30Decision-Making Capacity If patient is able to give informed consent:Describe the surgeryIdentify potential complicationsExplain alternatives to surgeryElicit patient priorities and preferencesDiscuss advance directivesOtherwise, identify surrogate or proxy who can:State patient’s priorities and preferencesIdentify the goals/preferred aggressiveness of careMcGory Annals of Surgery 2009Slide 30
31IMPACT OF Cognitive and Functional Impairment Increased mortalityIncreased length of stayIncreased risk of medical complicationsDifficulty with rehab programsIncreased risk of nursing home placementGivens JAGS 2008Gruber-Baldini JAGS 2003
32Medication Review Reconcile medications at home and in hospital Confirm that there is an indication for every medicationAdjust dose for renal functionCalculate creatinine clearanceAdjust for NPO statusIdentify potentially inappropriate medicationsBeers listOlder patients take a disproportionate number of medications. In addition, they are predisposed to adverse drug reactions due to age- related changes in pharmacokinetics.It is important to match medications taken at home with the hospital regimen. All agents should have an indication for use, and all agents should be adjusted for renal function and for the NPO status.Potentially inappropriate medications should be identified. Several groups and classes have been identified as agents that should be avoided in the elderly. The Beers paper is probably the most widely known, and it includes a list of drugs that should not be prescribed above certain doses, as well as drug-disease and drug-drug combinations to avoid.Potter Clin Ortho Relat Res 2004Rothberg 2008 J Hosp MedSteinman 2009 Arch Intern MedBeers Arch Intern Med 1997
33CASE STUDY (continued) Additional history from the patient’s daughter:Past medical historyPatient has had several falls due to an unsteady gait. Wears glasses but still has poor vision. Needs a hearing aid but was unable to afford it.Social historyLives alone. Used a walker because of unsteady gait. Daughter came every week to pre-pour his medications and manage his finances. The private aide came daily to do the cooking, shopping, household cleaning, and watch over while he bathed. Impaired in 5/7 IADLs, 1/6 ADLs.MedicationsTook Ativan most nights because of difficulty sleeping and hallucinations at night.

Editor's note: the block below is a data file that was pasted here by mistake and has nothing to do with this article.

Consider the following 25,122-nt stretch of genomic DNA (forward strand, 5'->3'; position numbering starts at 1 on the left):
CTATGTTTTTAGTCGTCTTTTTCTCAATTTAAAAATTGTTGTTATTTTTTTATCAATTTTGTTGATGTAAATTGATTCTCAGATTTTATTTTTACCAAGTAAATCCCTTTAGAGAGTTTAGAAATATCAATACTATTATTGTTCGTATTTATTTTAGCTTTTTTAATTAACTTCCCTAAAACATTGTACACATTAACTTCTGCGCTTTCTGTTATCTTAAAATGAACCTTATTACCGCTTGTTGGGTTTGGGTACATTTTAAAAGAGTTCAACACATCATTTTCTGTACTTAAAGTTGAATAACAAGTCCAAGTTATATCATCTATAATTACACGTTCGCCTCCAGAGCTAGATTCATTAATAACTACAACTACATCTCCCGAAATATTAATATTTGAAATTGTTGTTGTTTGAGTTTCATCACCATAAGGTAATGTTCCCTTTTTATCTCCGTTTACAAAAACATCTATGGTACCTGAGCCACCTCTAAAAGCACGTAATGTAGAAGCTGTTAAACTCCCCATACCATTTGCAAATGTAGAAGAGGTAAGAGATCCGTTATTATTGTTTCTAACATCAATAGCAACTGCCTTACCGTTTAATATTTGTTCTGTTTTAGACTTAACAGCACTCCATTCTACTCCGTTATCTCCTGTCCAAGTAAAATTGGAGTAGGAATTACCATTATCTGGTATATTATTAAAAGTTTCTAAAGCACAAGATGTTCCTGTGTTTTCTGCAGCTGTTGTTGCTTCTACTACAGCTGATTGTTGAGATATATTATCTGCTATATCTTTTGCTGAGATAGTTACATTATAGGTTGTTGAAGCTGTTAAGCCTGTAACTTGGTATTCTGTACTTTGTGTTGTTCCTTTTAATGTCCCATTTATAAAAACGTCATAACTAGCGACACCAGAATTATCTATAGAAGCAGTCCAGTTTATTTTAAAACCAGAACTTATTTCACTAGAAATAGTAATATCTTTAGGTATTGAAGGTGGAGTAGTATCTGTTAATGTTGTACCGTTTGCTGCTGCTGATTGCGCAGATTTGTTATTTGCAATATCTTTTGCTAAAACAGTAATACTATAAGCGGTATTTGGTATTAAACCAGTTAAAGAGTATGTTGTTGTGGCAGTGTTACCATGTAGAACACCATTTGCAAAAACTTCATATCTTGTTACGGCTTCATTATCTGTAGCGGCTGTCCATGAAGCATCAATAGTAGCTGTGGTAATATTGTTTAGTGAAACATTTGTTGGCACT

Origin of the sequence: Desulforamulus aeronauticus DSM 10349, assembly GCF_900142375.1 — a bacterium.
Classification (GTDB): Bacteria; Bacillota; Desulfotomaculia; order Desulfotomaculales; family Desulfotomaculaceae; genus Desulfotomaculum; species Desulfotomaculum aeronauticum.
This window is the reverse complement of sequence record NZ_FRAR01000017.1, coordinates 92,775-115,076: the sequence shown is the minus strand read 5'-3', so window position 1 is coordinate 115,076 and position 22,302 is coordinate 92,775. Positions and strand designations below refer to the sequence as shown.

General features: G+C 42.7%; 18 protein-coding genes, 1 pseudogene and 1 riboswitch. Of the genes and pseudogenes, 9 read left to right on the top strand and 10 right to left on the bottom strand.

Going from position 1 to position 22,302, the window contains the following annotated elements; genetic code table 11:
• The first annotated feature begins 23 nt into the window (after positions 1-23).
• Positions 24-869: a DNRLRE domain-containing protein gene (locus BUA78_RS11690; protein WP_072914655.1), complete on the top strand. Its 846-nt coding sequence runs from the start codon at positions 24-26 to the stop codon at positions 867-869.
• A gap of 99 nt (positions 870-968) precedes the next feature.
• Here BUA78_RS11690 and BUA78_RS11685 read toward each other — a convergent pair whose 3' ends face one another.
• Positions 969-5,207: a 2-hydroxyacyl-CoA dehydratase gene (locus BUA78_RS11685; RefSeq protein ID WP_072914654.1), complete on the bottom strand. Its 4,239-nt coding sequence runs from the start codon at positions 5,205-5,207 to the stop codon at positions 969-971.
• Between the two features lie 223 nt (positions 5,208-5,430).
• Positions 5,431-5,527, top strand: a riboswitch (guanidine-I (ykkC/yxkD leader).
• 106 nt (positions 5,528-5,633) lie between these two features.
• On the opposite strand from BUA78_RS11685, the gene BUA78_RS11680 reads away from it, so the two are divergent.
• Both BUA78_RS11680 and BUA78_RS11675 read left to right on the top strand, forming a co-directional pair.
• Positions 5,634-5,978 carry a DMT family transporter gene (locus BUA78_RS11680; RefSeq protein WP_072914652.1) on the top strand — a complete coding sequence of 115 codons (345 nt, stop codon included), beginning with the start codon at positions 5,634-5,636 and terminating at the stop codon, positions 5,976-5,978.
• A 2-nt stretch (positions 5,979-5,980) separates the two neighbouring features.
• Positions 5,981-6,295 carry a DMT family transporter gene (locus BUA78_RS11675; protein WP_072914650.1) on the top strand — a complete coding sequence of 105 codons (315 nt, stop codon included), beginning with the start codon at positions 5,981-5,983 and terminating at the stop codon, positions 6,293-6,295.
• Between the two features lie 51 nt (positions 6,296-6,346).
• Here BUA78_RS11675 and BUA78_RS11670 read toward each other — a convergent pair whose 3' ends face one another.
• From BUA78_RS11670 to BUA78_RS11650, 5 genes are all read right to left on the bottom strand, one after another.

34CASE STUDY (continued) Findings from post-op physical examBP 190/100, pulse 110, temperature °F, pain 67Lungs clear, CV tachycardia, S1, S2 normalAbdomen flat, no bowel soundsColostomy bag had small amount of serosanguineous fluid surgical incision was intactExtremities were without edemaThe patient was awake, alert, and coherent but not oriented to place or time. He could relate what happened to him but was unable to recite current events in the world. Attention span was poor—he could not repeat 3 words and had waxing and waning mental status.Labs and EKG: no change from pre-op findings
35In-HOSPITAL Delirium 40%-60% prevalence Persisted in 32% at 1 month post-opAssociated with worse outcomesFallsIncontinenceDelayed recoveryProlonged length of stayDelirium is a major perioperative complication. It can occur at any time during the hospitalization for the patient with an acute hip fracture, and it can persist for a prolonged period. In one study, nearly half of patients with an acute hip fracture had delirium preceding their surgery, and the delirium often persisted postoperatively. Delirium was associated with greater odds of all 1-month and 6-month negative outcomes.Several studies have shown that patients with delirium have increased length of stay; suffer from post-op complications such as urinary incontinence, feeding problems, and pressure ulcers; have a higher likelihood of being institutionalized; and have less chance of recovering their preoperative functional status.Givens JAGS 2008Mercantonio JAGS 2000McGory Annals of Surgery 2009
36DIAGNOSING DELIRIUM: CONFUSION ASSESSMENT METHOD (CAM) Hallmark findings are:Acute onset and fluctuating courseInattentionDisorganized thinkingAltered level of consciousnessThe diagnosis of delirium by CAM requires the presence of features 1 and 2 and either 3 or 4Sensitivity 94%100%, specificity 90%95%Conduct daily screening for the first 5 inpatient days after surgeryIt is well documented that delirium is under-recognized in hospitalized patients. Because patients with an acute hip fracture may have difficulty concentrating during the acute illness, it important to rule out acute delirium and obtain surrogate information regarding cognitive status. It is important to realize that delirium and dementia can coexist in more than half of all patients with hip fracture.The Confusion Assessment Method has been widely studied in the hospitalized patient and is determined to have good sensitivity and specificity.Inouye Ann Intern Med 1990McGory Ann Surg 2009